Transport of fatty acid in to the mitochondrial matrix (Figure-4)

  • Fatty acids are activated on the outer mitochondrial membrane, whereas they are oxidized in the mitochondrial matrix.
  • Activated long-chain fatty acids are transported across the membrane by conjugating them to carnitine, a zwitterionic alcohol.

Carnitine (ß-hydroxy-Υ-trimethyl ammonium butyrate), (CH3)3N+—CH2—CH(OH)—CH2—COO, is widely distributed and is particularly abundant in muscle. Carnitine is obtained from foods, particularly animal-based foods, and via endogenous synthesis.

Role of carnitine

The acyl group is transferred to the hydroxyl group of carnitine to form acyl carnitine. This reaction is catalyzed by carnitine acyl transferase I

 Chemistry of carnitine

2) Acyl carnitine is then shuttled across the inner mitochondrial membrane by a translocase.

3) The acyl group is transferred back to CoA on the matrix side of the membrane. This reaction, which is catalyzed by carnitine acyl transferase II.

Finally, the translocase returns carnitine to the cytosolic side in exchange for an incoming acyl carnitine.


 Role of carnitine

Figure-4- Role of carnitine in the transport of long-chain fatty acids through the inner mitochondrial membrane. Long-chain acyl-CoA cannot pass through the inner mitochondrial membrane, but its metabolic product, acylcarnitine, can cross through with the help of carnitine shuttle.

Significance of fatty acid transport through carnitine shuttle

1) Biological significance- This counter-transport system provides regulation of the uptake of fatty acids into the mitochondrion for oxidation. As long as there is free CoA available in the mitochondrial matrix, fatty acids can be taken up and the carnitine returned to the outer membrane for uptake of more fatty acids. However, if most of the CoA in the mitochondrion is acylated, then the fatty acid uptake is inhibited.

This carnitine shuttle also serves to prevent uptake into the mitochondrion (and hence oxidation) of fatty acids synthesized in the cytosol in the fed state; malonyl CoA (the precursor for fatty acid synthesis) is a potent inhibitor of carnitine palmitoyl transferase I in the outer mitochondrial membrane.

Short and medium chain fatty acids do not require carnitine for their transportation across the inner mitochondrial membrane.

2) Clinical significance

Carnitine deficiency

Causes of carnitine deficiency include the following:

  • Inadequate intake (e.g., due to fad diets, lack of access, or long-term TPN)
  • Inability to use carnitine due to enzyme deficiencies (e.g., carnitine palmitoyl Transferase deficiency)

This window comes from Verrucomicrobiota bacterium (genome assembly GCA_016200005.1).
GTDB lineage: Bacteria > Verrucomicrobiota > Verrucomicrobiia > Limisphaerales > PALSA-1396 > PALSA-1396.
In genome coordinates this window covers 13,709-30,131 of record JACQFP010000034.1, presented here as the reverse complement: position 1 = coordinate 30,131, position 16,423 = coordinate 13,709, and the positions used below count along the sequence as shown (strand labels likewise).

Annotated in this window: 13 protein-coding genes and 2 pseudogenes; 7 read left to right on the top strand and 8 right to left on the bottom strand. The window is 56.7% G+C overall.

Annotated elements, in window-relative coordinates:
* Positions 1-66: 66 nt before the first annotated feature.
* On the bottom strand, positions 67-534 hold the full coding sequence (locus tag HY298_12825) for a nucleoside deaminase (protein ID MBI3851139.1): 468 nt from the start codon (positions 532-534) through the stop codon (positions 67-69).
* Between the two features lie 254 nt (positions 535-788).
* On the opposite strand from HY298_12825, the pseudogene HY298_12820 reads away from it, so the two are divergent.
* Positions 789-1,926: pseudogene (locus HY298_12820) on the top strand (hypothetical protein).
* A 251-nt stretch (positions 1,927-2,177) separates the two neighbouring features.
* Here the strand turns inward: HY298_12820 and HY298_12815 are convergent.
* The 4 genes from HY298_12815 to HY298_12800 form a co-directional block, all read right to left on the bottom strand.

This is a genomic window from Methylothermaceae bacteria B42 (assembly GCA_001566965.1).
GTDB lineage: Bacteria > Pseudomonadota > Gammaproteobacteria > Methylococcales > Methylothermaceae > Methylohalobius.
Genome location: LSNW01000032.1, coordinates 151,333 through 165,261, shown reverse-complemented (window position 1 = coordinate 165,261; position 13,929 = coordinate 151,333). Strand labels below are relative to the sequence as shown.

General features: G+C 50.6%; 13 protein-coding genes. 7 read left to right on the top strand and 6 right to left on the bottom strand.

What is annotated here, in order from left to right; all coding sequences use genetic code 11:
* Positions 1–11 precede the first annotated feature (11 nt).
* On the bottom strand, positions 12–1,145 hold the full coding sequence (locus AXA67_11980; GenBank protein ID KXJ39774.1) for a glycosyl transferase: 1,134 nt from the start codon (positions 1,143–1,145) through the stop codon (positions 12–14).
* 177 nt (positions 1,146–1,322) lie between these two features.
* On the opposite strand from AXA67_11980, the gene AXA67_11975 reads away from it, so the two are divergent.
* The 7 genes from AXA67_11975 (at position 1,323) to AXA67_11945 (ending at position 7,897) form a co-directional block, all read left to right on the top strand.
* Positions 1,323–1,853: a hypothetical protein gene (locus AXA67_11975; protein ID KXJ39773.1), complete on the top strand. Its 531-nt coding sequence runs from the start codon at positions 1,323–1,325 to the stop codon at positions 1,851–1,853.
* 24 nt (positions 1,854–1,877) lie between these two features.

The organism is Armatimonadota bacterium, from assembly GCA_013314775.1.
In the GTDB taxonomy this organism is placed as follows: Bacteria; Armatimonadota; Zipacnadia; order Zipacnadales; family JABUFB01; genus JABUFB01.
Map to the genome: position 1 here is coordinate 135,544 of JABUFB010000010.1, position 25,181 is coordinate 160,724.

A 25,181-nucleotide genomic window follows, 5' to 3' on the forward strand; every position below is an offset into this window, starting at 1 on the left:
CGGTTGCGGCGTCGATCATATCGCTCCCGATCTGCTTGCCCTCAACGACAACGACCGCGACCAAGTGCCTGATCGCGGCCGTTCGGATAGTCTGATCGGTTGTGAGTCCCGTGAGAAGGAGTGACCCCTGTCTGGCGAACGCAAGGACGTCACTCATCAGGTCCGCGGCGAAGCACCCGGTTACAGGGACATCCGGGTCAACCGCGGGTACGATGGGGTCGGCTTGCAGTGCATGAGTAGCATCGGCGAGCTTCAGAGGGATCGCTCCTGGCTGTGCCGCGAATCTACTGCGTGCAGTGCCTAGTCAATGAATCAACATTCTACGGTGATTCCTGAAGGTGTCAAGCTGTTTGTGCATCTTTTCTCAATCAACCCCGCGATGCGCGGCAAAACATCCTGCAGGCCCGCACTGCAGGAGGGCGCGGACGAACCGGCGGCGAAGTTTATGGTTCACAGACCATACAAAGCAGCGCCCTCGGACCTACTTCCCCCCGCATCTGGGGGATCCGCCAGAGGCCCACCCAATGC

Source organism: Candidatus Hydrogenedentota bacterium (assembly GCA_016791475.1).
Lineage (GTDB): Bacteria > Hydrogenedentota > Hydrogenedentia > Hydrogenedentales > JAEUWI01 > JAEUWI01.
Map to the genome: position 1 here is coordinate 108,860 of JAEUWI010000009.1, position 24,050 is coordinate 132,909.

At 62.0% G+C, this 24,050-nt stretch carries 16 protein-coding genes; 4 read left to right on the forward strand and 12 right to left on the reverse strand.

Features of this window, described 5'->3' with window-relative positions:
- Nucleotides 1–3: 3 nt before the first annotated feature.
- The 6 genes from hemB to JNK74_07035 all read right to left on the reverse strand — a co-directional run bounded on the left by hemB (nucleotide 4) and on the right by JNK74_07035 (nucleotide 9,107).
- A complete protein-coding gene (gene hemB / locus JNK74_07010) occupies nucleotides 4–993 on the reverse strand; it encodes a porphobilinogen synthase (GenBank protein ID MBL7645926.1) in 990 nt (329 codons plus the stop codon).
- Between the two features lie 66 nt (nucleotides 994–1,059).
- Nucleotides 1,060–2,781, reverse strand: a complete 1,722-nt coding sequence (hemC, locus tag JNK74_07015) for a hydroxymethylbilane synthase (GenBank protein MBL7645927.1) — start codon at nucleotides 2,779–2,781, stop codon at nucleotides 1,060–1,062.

• Decreased endogenous synthesis of carnitine due to a severe liver disorder
  • Excess loss of carnitine due to diarrhea, diuresis, or hemodialysis
  • A hereditary disorder in which carnitine leaks from renal tubules (Primary carnitine deficiency)
  • Increased requirements for carnitine when ketosis is present or demand for fat oxidation is high (eg, during a critical illness such as sepsis or major burns; after major surgery of the GI tract)

Clinical manifestations

Symptoms and the age at which symptoms appear depend on the cause.

Carnitine deficiency may cause-

  • Muscle aches and fatigue
  • Muscle necrosis, myoglobinuria
  • Fasting hypoketotic hypoglycemia 
  • Fatty liver and hyperammonemia,.
  • Cardiomyopathy, heart failure
  • Coma, and sudden unexpected death 

Hypoglycemia in carnitine deficiency, is a consequence of impaired fatty acid oxidation with the resultant imbalance between demand and supply of glucose which is the sole of source of energy in such individuals.

Deficiencies in the carnitine acyl Transferase enzymes I and II can cause similar symptoms. Inherited CAT-I deficiency affects only the liver, resulting in reduced fatty acid oxidation and ketogenesis, with hypoglycemia. CAT-II deficiency affects primarily skeletal muscle and, when severe, the liver.


  • Extremely reduced carnitine levels in plasma and muscle (1–2% of normal).
  • Fasting ketogenesis may be normal  if liver carnitine transport is normal, but it may be impaired if dietary carnitine intake is interrupted and there is associated liver disorder.
  • The fasting urinary organic acid profile may show a hypoketotic dicarboxylicaciduria pattern if hepatic fatty acid oxidation is impaired, but it is otherwise unremarkable.


  • Treatment of this disorder with pharmacologic doses of oral carnitine is highly effective in correcting the cardiomyopathy and muscle weakness as well as any impairment in fasting ketogenesis.
  • All patients must avoid fasting and strenuous exercise.
  • Some patients require supplementation with medium-chain triglycerides and essential fatty acids (eg, Linoleic acid, Linolenic acid).
  • Patients with a fatty acid oxidation disorder require a high-carbohydrate, low-fat diet.

To be continued……